2015 Chiefs Roster: A pair of dark horses


The Kansas City Chiefs begin Phase Three of the NFL’s offseason program on Tuesday. Coaches and players will return to local practice facilities for the first of 10 OTA sessions (between May 26 and June 12). A mandatory minicamp and the team’s annual training camp will follow as Kansas City wades through the rest of its summer schedule. The next several months will be crucial in rounding out the 2015 roster. When the smoke clears, I expect a few surprises.

Last year, little-known Georgia State wideout Albert Wilson made the final cut when the 53-man roster was announced in late August. He was joined by Brazilian placekicker and fellow rookie Cairo Santos, who the Chiefs preferred to veteran Ryan Succop.

In 2013, more than half of the players dubbed the “Magnificent Seven” by Voice of the Chiefs Mitch Holthus made significant contributions to the eventual playoff team. This regime appears to pride itself on affording opportunities to young, unheralded players. Through the first two years of the administration, it’s paid off with quality rookie campaigns from Marcus Cooper, Wilson, and Santos. Given the track record, I think it’s safe to expect a few similar personnel transactions in 2015.

Let’s take a look at two players on the 90-man roster who may ultimately stick:

(WR) Da’Rick Rogers

Remember the colossal playoff collapse that ended the Chiefs’ 2013 season prematurely? Kansas City was on its way to getting off a 20-year postseason skid when the Indianapolis Colts erased a 28-point deficit in a comeback for the ages.

Da’Rick Rogers helped spark the Colts’ second half rally with a spectacular 46-yard contested catch over cornerback Sean Smith. Rogers has bounced around the NFL since going undrafted in 2013. Kansas City is now his third team (after brief stints with both the Indianapolis Colts and Buffalo Bills). Rogers’ legitimate first-round talent has mostly been obscured by off-the-field issues both in college and since turning pro. The latest episode was a DUI charge in the fall of 2014 that prompted his ouster in Indianapolis.

He’ll have a chance to get his career back on track in Kansas City with the infamous “team that went without a receiving touchdown for an entire season.” Rogers has quite a bit of competition for the No. 2 receiver role between Wilson and draftee Chris Conley, but his athleticism and NFL experience might give him an edge over the latter. When Rogers was signed to a reserve-future contract in early January, a Tennessee Volunteers die-hard I’m acquainted with intimated that he was a superior prospect to both Cordarrelle Patterson and Justin Hunter.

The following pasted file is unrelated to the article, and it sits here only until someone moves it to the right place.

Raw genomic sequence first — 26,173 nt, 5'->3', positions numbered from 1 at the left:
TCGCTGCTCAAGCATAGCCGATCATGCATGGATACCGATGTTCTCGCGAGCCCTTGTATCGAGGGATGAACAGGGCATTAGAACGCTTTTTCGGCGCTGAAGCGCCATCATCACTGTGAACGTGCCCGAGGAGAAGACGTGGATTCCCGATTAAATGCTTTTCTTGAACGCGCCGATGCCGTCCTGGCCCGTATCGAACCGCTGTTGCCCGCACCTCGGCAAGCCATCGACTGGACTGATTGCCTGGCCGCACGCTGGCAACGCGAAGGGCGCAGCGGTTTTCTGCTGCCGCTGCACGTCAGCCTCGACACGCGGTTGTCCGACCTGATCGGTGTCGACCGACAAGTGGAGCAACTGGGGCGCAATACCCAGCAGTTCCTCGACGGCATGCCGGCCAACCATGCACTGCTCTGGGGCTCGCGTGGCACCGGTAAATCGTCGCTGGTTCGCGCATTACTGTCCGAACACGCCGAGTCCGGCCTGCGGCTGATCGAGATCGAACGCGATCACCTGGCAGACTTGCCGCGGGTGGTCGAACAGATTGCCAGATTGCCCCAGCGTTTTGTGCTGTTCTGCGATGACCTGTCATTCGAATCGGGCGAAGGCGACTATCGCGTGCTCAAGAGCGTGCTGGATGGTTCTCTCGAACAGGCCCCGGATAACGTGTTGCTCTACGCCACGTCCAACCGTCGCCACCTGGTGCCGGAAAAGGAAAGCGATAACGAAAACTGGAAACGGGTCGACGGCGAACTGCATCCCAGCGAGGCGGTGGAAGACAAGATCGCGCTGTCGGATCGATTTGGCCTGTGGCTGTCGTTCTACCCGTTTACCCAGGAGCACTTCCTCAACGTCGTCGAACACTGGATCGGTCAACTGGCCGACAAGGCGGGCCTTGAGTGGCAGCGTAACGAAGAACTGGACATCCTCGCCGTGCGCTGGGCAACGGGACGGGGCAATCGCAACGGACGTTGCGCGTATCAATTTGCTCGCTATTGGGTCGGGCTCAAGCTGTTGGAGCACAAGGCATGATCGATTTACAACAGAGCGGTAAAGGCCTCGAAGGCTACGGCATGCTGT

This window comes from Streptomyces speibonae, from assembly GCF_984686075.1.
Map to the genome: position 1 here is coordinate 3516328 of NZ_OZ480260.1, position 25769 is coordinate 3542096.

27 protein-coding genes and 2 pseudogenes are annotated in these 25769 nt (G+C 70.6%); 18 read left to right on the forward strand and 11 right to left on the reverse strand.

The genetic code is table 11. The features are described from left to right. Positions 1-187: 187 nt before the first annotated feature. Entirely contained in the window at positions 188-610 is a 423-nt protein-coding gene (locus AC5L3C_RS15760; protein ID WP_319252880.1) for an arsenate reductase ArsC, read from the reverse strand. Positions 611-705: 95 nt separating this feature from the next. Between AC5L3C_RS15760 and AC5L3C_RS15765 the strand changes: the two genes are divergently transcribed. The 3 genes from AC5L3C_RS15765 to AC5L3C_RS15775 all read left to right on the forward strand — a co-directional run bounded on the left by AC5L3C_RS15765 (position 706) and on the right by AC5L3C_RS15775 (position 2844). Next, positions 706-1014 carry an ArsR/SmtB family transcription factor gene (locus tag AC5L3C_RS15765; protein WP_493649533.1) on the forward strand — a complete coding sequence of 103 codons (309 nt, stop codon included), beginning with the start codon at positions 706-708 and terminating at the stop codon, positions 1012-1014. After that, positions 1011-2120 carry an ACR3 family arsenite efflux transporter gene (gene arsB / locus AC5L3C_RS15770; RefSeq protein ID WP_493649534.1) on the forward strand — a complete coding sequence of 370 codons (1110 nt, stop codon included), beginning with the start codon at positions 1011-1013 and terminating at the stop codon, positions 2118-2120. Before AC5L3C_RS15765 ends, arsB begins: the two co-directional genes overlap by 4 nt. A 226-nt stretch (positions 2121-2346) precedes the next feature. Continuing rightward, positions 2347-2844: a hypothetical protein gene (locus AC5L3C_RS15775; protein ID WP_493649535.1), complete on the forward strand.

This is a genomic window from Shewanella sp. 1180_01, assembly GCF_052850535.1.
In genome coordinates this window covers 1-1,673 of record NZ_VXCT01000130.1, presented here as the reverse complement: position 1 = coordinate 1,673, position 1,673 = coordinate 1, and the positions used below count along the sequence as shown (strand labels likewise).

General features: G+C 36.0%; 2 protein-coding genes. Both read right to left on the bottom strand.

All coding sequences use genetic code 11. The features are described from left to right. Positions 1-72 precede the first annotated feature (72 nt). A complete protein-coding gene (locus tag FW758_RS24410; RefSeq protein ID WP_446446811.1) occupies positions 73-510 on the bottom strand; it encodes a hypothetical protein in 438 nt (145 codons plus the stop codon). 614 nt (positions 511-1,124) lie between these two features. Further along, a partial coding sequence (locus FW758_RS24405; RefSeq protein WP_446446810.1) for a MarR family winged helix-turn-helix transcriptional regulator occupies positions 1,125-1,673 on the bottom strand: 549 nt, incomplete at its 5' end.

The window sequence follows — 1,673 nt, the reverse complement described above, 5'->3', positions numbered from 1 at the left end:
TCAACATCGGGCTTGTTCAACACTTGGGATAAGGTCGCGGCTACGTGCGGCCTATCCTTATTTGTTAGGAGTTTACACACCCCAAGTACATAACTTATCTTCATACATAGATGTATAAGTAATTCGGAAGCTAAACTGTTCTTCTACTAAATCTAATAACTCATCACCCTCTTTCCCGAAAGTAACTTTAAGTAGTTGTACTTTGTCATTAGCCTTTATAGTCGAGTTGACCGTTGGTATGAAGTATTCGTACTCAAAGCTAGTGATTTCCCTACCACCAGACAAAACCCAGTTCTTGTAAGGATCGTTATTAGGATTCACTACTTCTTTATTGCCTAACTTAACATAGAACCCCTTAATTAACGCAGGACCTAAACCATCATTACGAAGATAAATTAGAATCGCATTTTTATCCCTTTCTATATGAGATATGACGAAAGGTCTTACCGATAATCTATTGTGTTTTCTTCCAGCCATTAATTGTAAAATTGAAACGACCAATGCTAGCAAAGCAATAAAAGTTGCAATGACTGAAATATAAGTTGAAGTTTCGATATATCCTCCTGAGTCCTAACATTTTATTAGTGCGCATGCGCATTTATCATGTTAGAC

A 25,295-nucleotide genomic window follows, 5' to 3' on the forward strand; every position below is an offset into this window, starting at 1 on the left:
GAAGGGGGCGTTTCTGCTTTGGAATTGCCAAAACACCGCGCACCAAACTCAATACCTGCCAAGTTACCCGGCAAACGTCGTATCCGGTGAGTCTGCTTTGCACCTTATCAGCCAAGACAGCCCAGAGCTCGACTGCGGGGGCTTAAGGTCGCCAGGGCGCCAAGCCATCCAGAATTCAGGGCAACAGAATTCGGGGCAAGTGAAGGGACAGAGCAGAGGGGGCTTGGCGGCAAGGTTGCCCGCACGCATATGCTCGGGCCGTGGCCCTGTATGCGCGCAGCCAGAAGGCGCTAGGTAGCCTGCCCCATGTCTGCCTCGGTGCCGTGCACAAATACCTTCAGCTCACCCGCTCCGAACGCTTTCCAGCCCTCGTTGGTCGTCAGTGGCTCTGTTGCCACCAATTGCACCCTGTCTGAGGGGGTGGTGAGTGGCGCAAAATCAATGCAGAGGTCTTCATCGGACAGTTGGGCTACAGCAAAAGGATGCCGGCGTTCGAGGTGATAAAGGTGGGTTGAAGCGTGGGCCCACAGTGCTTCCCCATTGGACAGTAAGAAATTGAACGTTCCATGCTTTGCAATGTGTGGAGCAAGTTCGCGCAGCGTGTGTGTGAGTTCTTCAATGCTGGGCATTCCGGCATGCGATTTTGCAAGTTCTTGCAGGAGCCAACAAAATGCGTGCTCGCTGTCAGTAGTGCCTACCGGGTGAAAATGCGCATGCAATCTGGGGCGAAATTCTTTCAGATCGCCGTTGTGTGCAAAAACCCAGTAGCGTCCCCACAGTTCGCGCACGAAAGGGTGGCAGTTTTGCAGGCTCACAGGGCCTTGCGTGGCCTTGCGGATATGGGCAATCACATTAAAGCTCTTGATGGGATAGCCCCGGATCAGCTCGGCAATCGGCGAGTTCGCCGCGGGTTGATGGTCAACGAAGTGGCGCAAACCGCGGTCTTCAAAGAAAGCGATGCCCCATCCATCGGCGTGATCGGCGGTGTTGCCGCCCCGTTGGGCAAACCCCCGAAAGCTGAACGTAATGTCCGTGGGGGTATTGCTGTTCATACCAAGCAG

(CB) DeVante Bausby

The Chiefs’ secondary has gotten crowded over the past month — particularly at cornerback. Kansas City selected two cornerbacks in the draft and have four holdovers from the 2014 roster (Smith, Cooper, Phillip Gaines, and Jamell Fleming). In short terms, DeVante Bausby’s facing long odds. If the past is any indication, the Chiefs will again carry five cornerbacks on the roster (they have the past two seasons). Barring injury, I’d argue that three of those five spots on the depth chart are already sewn up.

Fleming and Cooper are likely the biggest barricades to Bausby making the team. Fortunately for the former Pittsburg State Gorilla, the two men ahead of him on the depth chart are still learning the finer points of the position. Both of them are adept at press coverage, but Fleming’s still refining his technique and Cooper was only converted to the position four years ago.

Bausby’s calling card is his athleticism. At his pro day in April, he recorded a 40 time in the low-4.4 range, a 37.5-inch vertical jump, an 11-foot broad jump, and 14 reps of 225 pounds on the bench. He’s still raw as a prospect, but may provide more upside than some of the other young hopefuls in the group.

What are the odds that either of these two players make Kansas City’s final roster? Are there other low-profile players you expect to make the cut? Use the comment section below to begin the conversation. As always, we appreciate your readership and support.

Until next time, Addicts!